November 28, 2022

An exhibit juxtaposing long-unused industrial materials with new artwork opens Thursday in the Pittsburgh Botanical Garden Visitor Center.

“Patterns of Meaning,” by Pittsburgh artist Cory Bonnet, will be on display through Feb. 26 at the Settlers Cabin Park facility in Oakdale.

Bonnet’s exhibit is based on a collection of 6,000 wooden patterns, plans and other foundry tool making artifacts from the late 19th and early 20th century recovered from Campbell and Brier Hill Works in Youngstown (Ohio) Sheet & Tube, which closed in the late 1970s.

Some pieces of these industrial materials are associated with oil paintings which, according to Bonnet, “tell the history and heritage of the steel industry in the region”.

Earlier this year, Bonnet and Chip Barletto, owner of the CB Gallery and Museum in New Castle, brought 10 truckloads of industrial artifacts to the artist’s studio at the nonprofit Energy Innovation Center in the Lower Hill district, and Bonnet got to work interpreting their.

“The idea I’m trying to convey is how difficult it was to build all the infrastructure, and the effort it took that is so easily taken for granted today,” Bonnet said. “The collection contains hand-drawn plans and diagrams of how to build these wooden foundry models. Then the foundry patterns were pressed in sand, and molten steel was poured in, and then those parts were machined to be assembled to build anything in the United States and around the world.

A painting title, “Another Day at the Office” depicts two men pouring a ladleful of flaming molten steel.

“They have hardly any protective gear except for goggles. One guy holds his hand in front of his face to protect it from the heat,” Bonnet said.

The exhibit highlights how much human effort went into the construction process before the days of computers and automation, he explained.

“It’s easy to dismiss past generations as not being – and I don’t mean smart – but maybe not as intellectual,” he said. “When you look at these drawings, I challenge just about anyone today to do the same without the aid of computers or calculators.”

sense of pride

As the title reflects, the exhibit also explores the way of life and worldview that was lost with the decline of the steel industry.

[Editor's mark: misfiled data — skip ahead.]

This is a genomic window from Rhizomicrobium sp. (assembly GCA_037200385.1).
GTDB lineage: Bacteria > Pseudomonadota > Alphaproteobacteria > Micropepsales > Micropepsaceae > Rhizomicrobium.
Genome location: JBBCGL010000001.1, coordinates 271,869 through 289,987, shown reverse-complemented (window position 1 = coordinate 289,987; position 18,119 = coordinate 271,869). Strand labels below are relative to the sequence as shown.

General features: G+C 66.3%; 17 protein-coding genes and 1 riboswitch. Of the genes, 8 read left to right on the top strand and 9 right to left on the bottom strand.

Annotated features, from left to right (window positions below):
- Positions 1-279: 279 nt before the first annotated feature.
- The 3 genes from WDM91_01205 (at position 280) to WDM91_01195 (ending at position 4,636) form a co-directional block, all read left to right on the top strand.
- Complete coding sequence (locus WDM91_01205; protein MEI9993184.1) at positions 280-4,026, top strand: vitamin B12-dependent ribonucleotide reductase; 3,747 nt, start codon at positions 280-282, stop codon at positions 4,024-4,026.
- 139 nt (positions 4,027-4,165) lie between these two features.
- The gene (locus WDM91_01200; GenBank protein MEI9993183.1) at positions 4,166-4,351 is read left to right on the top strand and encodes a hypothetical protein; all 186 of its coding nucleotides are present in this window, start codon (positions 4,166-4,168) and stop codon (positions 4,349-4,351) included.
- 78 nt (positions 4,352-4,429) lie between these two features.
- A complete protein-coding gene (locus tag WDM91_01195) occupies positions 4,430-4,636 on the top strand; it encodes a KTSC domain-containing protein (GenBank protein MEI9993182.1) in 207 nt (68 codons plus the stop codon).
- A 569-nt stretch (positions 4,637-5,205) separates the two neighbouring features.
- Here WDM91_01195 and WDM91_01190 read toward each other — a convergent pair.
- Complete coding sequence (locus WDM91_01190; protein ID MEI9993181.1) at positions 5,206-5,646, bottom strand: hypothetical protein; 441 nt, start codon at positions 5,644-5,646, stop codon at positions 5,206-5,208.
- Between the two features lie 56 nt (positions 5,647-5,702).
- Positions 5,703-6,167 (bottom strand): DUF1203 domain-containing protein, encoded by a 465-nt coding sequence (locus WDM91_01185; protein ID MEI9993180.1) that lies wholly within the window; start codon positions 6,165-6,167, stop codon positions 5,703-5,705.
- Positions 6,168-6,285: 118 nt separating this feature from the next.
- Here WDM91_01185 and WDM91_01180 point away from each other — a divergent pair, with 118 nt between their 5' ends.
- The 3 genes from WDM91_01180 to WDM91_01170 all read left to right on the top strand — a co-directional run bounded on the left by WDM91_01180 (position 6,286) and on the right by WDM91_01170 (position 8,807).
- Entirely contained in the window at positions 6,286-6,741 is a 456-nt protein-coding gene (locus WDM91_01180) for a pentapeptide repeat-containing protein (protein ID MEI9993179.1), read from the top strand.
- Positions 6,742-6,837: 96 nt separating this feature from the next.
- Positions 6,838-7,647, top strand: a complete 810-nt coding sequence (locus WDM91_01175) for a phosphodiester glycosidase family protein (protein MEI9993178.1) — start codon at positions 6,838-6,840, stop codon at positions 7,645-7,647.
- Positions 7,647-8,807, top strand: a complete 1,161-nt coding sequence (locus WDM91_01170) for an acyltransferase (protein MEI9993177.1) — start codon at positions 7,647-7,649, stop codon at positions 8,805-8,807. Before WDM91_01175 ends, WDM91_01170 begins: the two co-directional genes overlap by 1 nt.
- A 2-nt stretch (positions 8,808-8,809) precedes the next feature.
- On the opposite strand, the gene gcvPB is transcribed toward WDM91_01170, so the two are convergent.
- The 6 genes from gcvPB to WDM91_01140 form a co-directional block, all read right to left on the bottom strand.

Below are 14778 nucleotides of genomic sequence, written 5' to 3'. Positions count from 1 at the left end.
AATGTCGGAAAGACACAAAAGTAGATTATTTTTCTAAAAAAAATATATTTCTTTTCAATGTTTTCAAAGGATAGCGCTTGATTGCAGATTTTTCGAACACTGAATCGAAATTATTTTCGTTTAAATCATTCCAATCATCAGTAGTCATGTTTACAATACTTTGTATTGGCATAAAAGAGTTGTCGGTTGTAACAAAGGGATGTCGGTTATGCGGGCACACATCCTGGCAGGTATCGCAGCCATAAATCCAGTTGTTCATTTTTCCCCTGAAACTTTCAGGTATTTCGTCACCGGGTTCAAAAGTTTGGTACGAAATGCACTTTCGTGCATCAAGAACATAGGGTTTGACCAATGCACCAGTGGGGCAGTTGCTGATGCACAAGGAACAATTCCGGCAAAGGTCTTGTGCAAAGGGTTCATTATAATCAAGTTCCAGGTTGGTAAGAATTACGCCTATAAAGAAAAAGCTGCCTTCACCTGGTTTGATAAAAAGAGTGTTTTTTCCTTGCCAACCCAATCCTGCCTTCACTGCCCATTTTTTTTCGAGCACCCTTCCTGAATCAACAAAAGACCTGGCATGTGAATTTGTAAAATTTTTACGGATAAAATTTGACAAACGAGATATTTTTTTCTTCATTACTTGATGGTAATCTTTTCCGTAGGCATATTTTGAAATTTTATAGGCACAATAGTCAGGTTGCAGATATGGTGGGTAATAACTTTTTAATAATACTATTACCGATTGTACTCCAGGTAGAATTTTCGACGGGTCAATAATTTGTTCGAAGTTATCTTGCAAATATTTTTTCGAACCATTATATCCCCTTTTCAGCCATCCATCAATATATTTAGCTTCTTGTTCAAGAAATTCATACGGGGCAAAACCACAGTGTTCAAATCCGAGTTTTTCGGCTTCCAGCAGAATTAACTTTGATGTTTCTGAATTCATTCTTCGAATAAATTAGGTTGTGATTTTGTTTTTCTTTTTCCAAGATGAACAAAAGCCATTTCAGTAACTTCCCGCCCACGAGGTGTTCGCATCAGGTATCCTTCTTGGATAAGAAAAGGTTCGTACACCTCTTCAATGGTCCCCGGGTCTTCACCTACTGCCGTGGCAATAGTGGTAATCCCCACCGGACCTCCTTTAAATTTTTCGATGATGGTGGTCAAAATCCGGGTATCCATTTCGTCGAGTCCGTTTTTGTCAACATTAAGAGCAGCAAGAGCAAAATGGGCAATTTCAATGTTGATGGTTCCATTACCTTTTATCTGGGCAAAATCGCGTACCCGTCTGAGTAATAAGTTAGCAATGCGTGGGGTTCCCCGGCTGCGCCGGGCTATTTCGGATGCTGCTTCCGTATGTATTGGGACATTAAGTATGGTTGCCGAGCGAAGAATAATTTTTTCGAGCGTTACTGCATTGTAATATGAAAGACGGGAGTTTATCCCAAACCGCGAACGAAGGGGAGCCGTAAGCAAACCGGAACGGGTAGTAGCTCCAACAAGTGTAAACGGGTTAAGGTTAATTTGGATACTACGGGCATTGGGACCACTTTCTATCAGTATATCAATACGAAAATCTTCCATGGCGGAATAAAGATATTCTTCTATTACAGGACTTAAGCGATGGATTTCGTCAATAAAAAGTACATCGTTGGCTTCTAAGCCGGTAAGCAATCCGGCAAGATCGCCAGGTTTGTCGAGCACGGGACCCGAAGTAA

“When the factories closed, it wasn’t just the jobs lost, it was all the ancillary industries and all those jobs that were lost,” Bonnet said. “For me, the most important thing that was lost was that sense of meaning and pride that came from creating. Here are guys in the late 1800s, early 1900s, who probably hadn’t done college, maybe had high school diplomas, but they were able to wield forces that were basically mini-volcanoes.

“You leave work, and everything around you is there because of what you created,” he said. “There was a sense of pride and belonging for the place where they lived and worked. When the mills closed, they lost everything.

A Pittsburgh-area native, Bonnet holds a BFA in Drawing and a minor in Art History from the University of Edinboro in Pennsylvania. He has an interest in sustainability and has long been committed to using reclaimed, reclaimed or sustainable materials in his work.

He was named “2017 Preservationist of the Year” by the Young Preservationists Association of Pittsburgh.

“Patterns of Meaning” also includes works by designer Angela Neira, master cabinetmaker and artist Nate Lucas, glassmaker Brian Engel and ceramicist AJ Collins.

“These are artists I’ve worked with for years now,” Bonnet said. “As I brought all this material and showed them the collection, they were inspired and had their own ideas of what to create.”

Engel and Collins cast glass and ceramic pieces using some of the salvaged patterns.

Bonnet’s work fits well with the mission of the botanical garden, said executive director Keith S. Kaiser.

“The garden shares an industrial past of land use, including coal mining. We demonstrate through our gardens and forests how the earth can heal and how human actions can achieve this,” he said. said “Cory’s work tells a story of the area’s industrial past, as well as the area’s present and future through sustainable practices.”

An opening reception for the exhibit will begin at 5:30 p.m. Thursday at the Visitor Center. Bonnet and the other collaborating artists will be present to talk about their work.

The happy hour-style event is suitable for ages 21 and older and will include signature appetizers and cocktails. Pre-registration is required at 412-444-4464 or pittsburghbotanicgarden.org.

Shirley McMarlin is editor of Tribune-Review. You can contact Shirley by email at [email protected] or via Twitter .

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